Thursday, May 7, 2009
At the height of my celebrity on campus while I was secretly living in one of his office desks, Alan Pike once introduced me at a Temple of Zeus poetry reading as "a cross between Toluse Latrec, the Hunchback of Notre Dame, and Rimbaud", but I didn't take it unkindly - my low stature after all was largely the reason for the spell I was able to put on an audience - .and about then Pike showed his real sympathy by showing up one day with a pair of drywall stilts he had bought for me on impulse at Ithaca Paint and Decorating.
At first I only clunked around the Goldwyn Smith. upstairs practicing on them at night. They were no match for the grace and speed of the lost fiber-glass rod legs Doc Howe had made for me, and my girl Garlic said they violated my true nature..... but one foray to the downstairs level established that , when I was mounted on them, people who were more or less familiar with me from the Temple of Zeus readings, didn't recognize me at all....so at least they would allow me to seem somewhat ordinary and stay up with the crowd.
That Spring, Geof Hewit , an editor of the the Trojan Hearse student literary mag, asked me for a poem they could publish, so I gave him the proven "I'm going to hump your leg". But - emboldened by my popularity - I changed every "hump " to "fuck".
The Hearse courageously accepted and published it.
Being a performing poet had gone to my head, but the prospect of actually being published , got me so excited that on the afternoon the magazine came out, I strapped on my sheet-rocking stilts and bell bottom pants, pulled on my pocket fedora, and went down to the Willard Straight student union, where the Hearse staff had set up a table near the front steps and were selling the magazine.
Sales were not exactly brisk, but I stood and watched from across the street, fascinated for almost an hour to see that I existed outside my self, magically and multiply, on paper.
The action heated when two campus police cars arrived and the cops confiscated every remaining copy of the magazine from the sales table..
Later, they also gathered up all the Hearse mags in the Campus store, and all from the magazine office in the Straight.
The campus chief of police who decided to impound the magazines would later became the Ithaca chief of police and gain fame for proposing a preventive detention compound at Stewart Park where young people could be concentrated to prevent them from rioting....or at least from rioting anywhere else. His plan would never go into effect, and his offense against freedom of the press would be corrected when the Cornell president (who had been out of town at the time) returned.... but not before a mass protest the following day, at the scene of the crime .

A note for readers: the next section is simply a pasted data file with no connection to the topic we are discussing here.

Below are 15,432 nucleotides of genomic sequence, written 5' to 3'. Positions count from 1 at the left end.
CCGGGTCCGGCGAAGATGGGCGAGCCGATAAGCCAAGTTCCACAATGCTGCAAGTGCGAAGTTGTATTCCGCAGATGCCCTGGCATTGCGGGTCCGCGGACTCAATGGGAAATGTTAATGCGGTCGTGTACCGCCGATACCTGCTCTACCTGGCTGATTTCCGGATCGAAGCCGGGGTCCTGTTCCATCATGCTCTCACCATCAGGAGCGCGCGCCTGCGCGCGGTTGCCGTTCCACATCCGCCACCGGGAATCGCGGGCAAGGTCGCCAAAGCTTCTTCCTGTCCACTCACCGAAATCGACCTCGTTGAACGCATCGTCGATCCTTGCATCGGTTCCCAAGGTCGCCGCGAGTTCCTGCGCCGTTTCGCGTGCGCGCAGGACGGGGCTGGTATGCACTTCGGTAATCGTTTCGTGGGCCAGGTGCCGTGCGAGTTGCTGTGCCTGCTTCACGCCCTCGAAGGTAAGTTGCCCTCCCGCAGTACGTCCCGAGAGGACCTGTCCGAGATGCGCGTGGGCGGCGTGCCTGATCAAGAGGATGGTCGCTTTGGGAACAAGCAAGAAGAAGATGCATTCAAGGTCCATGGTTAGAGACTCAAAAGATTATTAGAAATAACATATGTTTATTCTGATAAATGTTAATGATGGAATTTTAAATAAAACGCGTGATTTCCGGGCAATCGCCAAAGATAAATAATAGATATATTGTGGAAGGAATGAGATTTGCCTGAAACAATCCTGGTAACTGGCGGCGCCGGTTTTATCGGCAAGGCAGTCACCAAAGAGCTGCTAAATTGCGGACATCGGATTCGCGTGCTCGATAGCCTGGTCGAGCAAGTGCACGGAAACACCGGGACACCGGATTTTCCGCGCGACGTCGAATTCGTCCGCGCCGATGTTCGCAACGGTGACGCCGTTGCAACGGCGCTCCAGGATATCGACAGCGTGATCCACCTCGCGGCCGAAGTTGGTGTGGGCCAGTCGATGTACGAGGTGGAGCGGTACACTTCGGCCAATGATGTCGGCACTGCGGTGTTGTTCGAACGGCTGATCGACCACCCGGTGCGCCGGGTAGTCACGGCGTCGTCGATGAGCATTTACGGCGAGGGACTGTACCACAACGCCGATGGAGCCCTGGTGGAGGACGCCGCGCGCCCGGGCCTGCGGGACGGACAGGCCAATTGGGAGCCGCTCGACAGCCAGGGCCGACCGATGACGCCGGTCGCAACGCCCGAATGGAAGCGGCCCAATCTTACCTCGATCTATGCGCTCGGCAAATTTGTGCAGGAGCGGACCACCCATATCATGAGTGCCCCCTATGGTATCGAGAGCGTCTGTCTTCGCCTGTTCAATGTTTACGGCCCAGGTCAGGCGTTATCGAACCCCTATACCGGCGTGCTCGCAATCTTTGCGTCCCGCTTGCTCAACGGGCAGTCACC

I was there....more or less invisible on my stilts. There was also a good contingent from the writing side of the English department faculty, including Walter Slatoff, Archie Ammons and old Baxter Hathaway, and also, I think Jim McConkey, the only one of them still living, and who may remember it differently,
But Geof Hewitt, standing up on the Straight Stump, introduced Baxter , who was standing with Archie near the back of the gathering. Baxter didn't come forward, but lit a cigarette. People drew away from him so that he could be seen and heard, or in case it was a bomb he was lighting. He was shaking with some kind of fury, but he didn't speak until he had taken a good draw on his Parliament.
"Note," he said, finally " the offending poem is not a great poem, and it may not even be a good poem, or one could argue that it is not a poem at all. It may be offensive to Mrs. Grundy or the chief police, but it is not for them to edit the Trojan Hearse, or to decide what shall be allowed in print."
Well, those may not be his exactly his words, but they were words to that effect, and the effect on me was to make me particularly glad at that moment to be invisible.
Anyway, invisible though I was, I was obscenely exposed to myself. Also, it was very clear that my residence in the G.S. desk was not going to be a secret much longer.
Afraid that there might be a call of "author, author", I backed away and left the rally right then.
I went back to Goldwyn Smith, cleared out the desk, and then went to Edgewood Place, where I picked up the old guitar case and some traveling clothes. I walked half way to Varna still on the dry wall stilts, then went down by Fall Creek, stowed the stilts in the guitar case and began hitch-hiking to Lake Bonaparte..... once again traveling as the midget musician who always got the ride and usually a meal, even if his guitar turned out to be only a harmonica.
I never even said good- bye to Garlic.